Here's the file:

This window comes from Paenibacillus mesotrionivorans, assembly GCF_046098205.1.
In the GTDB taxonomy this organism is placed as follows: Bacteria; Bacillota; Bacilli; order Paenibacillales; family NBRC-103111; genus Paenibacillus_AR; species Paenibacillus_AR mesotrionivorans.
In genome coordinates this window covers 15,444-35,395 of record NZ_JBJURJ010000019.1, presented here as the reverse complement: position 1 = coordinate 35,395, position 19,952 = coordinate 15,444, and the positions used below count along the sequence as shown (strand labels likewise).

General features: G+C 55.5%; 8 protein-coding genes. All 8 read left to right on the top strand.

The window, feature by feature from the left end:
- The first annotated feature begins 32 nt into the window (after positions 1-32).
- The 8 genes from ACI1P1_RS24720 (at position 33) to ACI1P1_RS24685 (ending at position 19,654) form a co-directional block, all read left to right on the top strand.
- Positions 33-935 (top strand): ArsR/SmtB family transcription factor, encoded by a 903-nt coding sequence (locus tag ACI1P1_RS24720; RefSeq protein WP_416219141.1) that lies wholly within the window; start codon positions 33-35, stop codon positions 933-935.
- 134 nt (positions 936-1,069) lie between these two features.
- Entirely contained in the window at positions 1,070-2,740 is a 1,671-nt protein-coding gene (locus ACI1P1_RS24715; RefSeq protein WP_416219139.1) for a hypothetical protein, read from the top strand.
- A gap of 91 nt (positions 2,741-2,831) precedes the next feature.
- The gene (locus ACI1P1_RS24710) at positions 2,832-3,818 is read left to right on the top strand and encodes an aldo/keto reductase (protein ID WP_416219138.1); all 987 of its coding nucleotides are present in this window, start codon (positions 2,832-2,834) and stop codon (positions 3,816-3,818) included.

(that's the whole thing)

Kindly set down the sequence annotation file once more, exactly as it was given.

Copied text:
This window comes from Paenibacillus mesotrionivorans, assembly GCF_046098205.1.
In the GTDB taxonomy this organism is placed as follows: Bacteria; Bacillota; Bacilli; order Paenibacillales; family NBRC-103111; genus Paenibacillus_AR; species Paenibacillus_AR mesotrionivorans.
In genome coordinates this window covers 15,444-35,395 of record NZ_JBJURJ010000019.1, presented here as the reverse complement: position 1 = coordinate 35,395, position 19,952 = coordinate 15,444, and the positions used below count along the sequence as shown (strand labels likewise).

General features: G+C 55.5%; 8 protein-coding genes. All 8 read left to right on the top strand.

The window, feature by feature from the left end:
- The first annotated feature begins 32 nt into the window (after positions 1-32).
- The 8 genes from ACI1P1_RS24720 (at position 33) to ACI1P1_RS24685 (ending at position 19,654) form a co-directional block, all read left to right on the top strand.
- Positions 33-935 (top strand): ArsR/SmtB family transcription factor, encoded by a 903-nt coding sequence (locus tag ACI1P1_RS24720; RefSeq protein WP_416219141.1) that lies wholly within the window; start codon positions 33-35, stop codon positions 933-935.
- 134 nt (positions 936-1,069) lie between these two features.
- Entirely contained in the window at positions 1,070-2,740 is a 1,671-nt protein-coding gene (locus ACI1P1_RS24715; RefSeq protein WP_416219139.1) for a hypothetical protein, read from the top strand.
- A gap of 91 nt (positions 2,741-2,831) precedes the next feature.
- The gene (locus ACI1P1_RS24710) at positions 2,832-3,818 is read left to right on the top strand and encodes an aldo/keto reductase (protein ID WP_416219138.1); all 987 of its coding nucleotides are present in this window, start codon (positions 2,832-2,834) and stop codon (positions 3,816-3,818) included.